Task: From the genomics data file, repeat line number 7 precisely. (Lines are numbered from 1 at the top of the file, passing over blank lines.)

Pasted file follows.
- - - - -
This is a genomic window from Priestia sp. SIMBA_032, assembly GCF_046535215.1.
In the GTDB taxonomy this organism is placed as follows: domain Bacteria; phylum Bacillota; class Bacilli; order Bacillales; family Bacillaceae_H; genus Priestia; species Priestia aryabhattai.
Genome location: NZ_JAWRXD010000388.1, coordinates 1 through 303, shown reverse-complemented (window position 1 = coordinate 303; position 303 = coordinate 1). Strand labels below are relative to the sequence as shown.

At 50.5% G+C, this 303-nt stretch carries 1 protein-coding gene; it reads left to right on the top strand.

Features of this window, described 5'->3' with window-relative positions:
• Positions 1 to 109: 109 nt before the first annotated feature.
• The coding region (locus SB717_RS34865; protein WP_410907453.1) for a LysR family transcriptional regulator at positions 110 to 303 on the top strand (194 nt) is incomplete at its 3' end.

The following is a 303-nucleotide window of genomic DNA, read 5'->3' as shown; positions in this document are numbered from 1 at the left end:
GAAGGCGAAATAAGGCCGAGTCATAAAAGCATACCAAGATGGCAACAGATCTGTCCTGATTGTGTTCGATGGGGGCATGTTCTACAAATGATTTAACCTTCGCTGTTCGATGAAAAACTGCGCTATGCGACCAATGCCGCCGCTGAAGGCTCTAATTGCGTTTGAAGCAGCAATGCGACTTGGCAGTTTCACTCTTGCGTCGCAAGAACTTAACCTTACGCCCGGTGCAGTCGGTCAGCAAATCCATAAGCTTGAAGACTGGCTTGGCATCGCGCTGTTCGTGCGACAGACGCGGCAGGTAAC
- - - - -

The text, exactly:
• The coding region (locus SB717_RS34865; protein WP_410907453.1) for a LysR family transcriptional regulator at positions 110 to 303 on the top strand (194 nt) is incomplete at its 3' end.